Several examples of the First London Show offerings

Examples of history books banned from Firsts will include “significant works by scientists who, as a result of their groundbreaking discoveries, have found themselves opposed by religious or state authorities.”

Sophia Rare Books will exhibit a first edition of Nicolaus Copernicus’ De revolutionibus orbium coelestium (On the Revolutions of the Celestial Spheres). From revolutionibus (1543) “radically changed people’s perspective on their relationship to the universe, refuting the widely accepted Ptolemaic model that placed the Earth at the center of everything and suggesting the heliocentric astronomical model, which instead sees the sun at the center of the solar system .” Because of its revolutionary theories, considered heretical by the Catholic Church, the book was eventually included in the infamous Index Librorum Prohibitorum (Index of Forbidden Books) from 1616 to 1758.

The Sophia Rare Books stand will also host another great protagonist in the history of science, exhibiting a first edition of Galileo Galilei Dialogue (1632), accompanied by his letter to the Grand Duchess of Tuscany (Latin translation, 1641), texts which both contributed to the trial of the Inquisition of Galilee.

On display at York Modern Books is another example of a great scientific discovery – a first edition by Albert Einstein Relativity: the special theory and the general theory (1916). Einstein’s work was banned in Nazi Germany, and later in Austria, where his books were burned in protest against his theories.

Daniel Crouch Rare Books will exhibit a selection of banned or banned atlases and travel books, such as that of Richard Hakluyt Main navigations (1599), from which the entire report of the Voyage to Cadiz has been removed.

In a fiction with a censored past, a first edition in Russian of Doctor Zhivago by Boris Pasternak will be exhibited by bookseller Peter Harrington.

The book, say the organizers, “was originally published in Italian in 1957 by the publisher Feltrinelli, but remained unpublished in its original language until 1958, when the CIA acquired Feltrinelli’s proofs with the intention to publish the book in Russian and distribute copies to Soviet visitors to the Universal and International Exhibition in Brussels. Aided by the Dutch intelligence service, the CIA reached an agreement with the Dutch university publishing company Mouton, which resulted in this very first Russian publication.

Ulysses will also make an appearance on the stand of Johnson Rare Books: a unique edition (1933) featuring a prominent original erotic painting inspired by the episode “Circe”.


As promised, a list of sponsors and actors supporting America’s Banned Books Week includes: American Booksellers for Free Expression, American Library Association, American Society of Journalists and Authors, Amnesty International USA, Association of University Presses, Authors Guild, Comic Book Legal Defense Fund, Foundation for Individual Rights and Expression (FIRE), Freedom to Read Foundation, GLAAD, Index on Censorship, National Book Foundation, National Coalition Against Censorship, National Council of Teachers of English, PEN America, People For the American Way Foundation, PFLAG and Project Censored. It is endorsed by the Center for the Book at the Library of Congress. Banned Books Week is also generously supported by HarperCollins Publishers and Penguin Random House.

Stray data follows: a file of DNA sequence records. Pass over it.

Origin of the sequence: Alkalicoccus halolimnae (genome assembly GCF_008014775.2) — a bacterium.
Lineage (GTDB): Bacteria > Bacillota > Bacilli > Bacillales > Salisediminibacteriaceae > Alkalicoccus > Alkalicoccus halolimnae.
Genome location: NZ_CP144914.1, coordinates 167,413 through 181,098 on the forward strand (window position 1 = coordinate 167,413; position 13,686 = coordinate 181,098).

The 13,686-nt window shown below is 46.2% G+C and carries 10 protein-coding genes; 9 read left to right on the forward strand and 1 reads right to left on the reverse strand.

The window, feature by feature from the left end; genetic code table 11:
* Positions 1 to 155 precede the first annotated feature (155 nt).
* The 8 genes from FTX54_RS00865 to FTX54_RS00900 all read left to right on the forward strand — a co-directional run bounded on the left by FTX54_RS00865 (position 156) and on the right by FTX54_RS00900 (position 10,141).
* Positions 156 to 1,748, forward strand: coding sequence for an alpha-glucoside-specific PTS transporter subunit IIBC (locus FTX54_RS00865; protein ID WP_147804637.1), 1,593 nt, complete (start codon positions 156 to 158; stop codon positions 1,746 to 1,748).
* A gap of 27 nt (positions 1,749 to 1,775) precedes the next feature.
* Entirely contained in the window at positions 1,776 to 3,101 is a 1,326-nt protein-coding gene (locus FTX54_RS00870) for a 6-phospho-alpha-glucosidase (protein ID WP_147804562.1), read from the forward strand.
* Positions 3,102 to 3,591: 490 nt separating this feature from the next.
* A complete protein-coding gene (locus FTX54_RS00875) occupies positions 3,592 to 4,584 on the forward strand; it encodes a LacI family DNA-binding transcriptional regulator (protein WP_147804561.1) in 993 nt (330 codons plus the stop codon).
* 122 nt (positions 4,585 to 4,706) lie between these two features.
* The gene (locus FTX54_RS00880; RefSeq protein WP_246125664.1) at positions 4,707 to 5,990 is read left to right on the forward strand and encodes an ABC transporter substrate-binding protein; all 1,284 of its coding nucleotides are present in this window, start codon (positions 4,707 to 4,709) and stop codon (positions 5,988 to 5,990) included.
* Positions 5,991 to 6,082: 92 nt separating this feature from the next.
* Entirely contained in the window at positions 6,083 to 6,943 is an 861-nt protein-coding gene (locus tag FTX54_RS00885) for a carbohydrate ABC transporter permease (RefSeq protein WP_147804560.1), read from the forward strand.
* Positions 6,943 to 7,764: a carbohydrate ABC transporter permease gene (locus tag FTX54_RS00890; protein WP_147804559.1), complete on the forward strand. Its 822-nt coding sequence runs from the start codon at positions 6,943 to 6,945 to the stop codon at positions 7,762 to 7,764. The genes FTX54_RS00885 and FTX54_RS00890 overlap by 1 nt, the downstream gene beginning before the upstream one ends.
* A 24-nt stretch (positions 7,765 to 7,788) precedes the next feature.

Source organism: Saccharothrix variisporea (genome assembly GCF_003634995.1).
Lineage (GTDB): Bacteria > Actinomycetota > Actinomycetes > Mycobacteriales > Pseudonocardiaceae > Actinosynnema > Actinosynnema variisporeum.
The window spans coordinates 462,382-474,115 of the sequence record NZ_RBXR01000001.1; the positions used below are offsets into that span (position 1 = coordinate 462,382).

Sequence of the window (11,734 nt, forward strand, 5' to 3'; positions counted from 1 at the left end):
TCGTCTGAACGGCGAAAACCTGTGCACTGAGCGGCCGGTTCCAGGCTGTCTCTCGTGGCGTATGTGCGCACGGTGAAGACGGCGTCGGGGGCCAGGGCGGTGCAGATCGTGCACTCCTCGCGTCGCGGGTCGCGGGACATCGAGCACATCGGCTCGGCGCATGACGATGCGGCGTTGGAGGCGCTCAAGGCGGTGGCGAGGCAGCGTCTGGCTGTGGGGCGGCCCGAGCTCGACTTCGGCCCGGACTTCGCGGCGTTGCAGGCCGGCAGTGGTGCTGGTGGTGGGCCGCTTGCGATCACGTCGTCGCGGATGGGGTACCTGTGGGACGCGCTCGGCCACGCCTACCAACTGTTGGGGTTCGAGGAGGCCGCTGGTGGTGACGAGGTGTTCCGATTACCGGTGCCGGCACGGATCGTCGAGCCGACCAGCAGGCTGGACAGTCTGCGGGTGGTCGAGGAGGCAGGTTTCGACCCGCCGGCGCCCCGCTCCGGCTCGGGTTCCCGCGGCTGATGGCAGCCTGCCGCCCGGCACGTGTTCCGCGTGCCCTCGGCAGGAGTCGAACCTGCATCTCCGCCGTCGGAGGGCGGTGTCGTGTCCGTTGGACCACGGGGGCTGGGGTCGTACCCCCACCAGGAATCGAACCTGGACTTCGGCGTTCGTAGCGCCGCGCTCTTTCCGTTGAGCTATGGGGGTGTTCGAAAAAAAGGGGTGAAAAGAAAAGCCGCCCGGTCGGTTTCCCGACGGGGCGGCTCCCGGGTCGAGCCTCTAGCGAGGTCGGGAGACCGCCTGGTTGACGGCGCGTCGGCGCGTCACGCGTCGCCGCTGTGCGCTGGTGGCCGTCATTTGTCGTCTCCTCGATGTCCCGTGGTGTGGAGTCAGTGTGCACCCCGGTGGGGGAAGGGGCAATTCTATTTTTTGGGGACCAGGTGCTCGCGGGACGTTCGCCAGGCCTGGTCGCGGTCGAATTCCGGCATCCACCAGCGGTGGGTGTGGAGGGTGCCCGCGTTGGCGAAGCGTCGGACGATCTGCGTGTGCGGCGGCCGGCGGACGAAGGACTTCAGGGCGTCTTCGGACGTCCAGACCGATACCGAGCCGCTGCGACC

At the Saatchi Gallery in London, January 4. Image – Getty iStockphoto: Purple Images


Read more about banning books in Publishing Perspectives here, more about free speech and freedom to publish is here, and more about the International Association of Publishers is here.

Publishing Perspectives is the global media partner of the International Publishers Association.

To learn more about the COVID-19 coronavirus pandemic and its impact on international book publishing, click here.

About the Author

Porter Anderson

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Porter Anderson is a non-resident member of Trends Research & Advisory, and was named International Business Journalist of the Year at the London Book Fair’s International Excellence Awards. He is editor of Publishing Perspectives. He was previously associate editor of The FutureBook at The Bookseller in London. Anderson was a senior producer and anchor for CNN.com, CNN International and CNN USA for more than a decade. As an art critic (National Critics Institute), he has collaborated with The Village Voice, the Dallas Times Herald and the Tampa Tribune, now the Tampa Bay Times. He co-founded The Hot Sheet, a newsletter for authors, which is now owned and operated by Jane Friedman.